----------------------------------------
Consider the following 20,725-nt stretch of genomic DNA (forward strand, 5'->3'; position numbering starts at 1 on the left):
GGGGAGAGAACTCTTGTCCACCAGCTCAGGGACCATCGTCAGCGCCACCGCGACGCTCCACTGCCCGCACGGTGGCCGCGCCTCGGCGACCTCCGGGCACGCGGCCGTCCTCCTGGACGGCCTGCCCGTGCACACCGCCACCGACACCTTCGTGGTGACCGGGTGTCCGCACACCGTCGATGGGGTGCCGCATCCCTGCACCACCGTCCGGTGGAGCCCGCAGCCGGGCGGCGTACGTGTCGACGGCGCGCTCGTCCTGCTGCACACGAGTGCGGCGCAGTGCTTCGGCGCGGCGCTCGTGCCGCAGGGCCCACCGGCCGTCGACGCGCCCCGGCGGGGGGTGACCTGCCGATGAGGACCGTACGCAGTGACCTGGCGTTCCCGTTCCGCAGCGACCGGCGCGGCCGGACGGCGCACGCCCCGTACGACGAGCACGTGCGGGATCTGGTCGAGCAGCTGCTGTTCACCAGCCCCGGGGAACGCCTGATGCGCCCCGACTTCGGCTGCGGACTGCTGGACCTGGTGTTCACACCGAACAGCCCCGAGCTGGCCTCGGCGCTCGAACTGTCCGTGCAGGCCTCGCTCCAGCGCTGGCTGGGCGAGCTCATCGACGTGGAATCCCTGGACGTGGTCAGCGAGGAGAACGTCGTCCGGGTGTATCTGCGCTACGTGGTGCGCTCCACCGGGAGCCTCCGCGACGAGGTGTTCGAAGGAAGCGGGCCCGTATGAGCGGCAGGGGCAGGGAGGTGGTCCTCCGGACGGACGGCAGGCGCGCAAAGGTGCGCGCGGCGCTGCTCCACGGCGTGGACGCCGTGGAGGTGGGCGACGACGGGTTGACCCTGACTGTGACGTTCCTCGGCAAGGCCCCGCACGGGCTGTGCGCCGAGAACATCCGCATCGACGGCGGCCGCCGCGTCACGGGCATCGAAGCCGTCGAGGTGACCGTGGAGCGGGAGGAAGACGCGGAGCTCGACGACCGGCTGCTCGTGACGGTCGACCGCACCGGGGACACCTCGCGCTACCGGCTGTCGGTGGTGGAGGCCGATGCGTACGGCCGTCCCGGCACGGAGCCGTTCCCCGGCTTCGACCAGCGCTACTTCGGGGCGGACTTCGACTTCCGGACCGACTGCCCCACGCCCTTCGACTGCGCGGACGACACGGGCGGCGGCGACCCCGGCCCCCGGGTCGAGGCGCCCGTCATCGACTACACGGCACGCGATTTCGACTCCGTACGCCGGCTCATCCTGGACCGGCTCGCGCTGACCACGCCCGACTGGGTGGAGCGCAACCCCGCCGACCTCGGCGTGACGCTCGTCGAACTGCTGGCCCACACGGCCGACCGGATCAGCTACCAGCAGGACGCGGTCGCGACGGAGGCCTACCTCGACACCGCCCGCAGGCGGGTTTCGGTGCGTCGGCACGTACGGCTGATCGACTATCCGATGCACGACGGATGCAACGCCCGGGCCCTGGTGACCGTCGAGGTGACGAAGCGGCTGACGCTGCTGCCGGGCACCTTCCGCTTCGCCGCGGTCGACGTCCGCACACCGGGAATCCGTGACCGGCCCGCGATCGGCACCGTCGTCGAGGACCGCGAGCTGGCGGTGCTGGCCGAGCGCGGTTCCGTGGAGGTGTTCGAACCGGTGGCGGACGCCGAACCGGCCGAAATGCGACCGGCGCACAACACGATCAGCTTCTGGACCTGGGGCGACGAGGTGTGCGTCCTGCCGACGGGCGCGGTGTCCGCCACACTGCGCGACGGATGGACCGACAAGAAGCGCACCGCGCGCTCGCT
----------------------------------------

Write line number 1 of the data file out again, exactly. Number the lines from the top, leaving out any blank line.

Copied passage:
Consider the following 20,725-nt stretch of genomic DNA (forward strand, 5'->3'; position numbering starts at 1 on the left):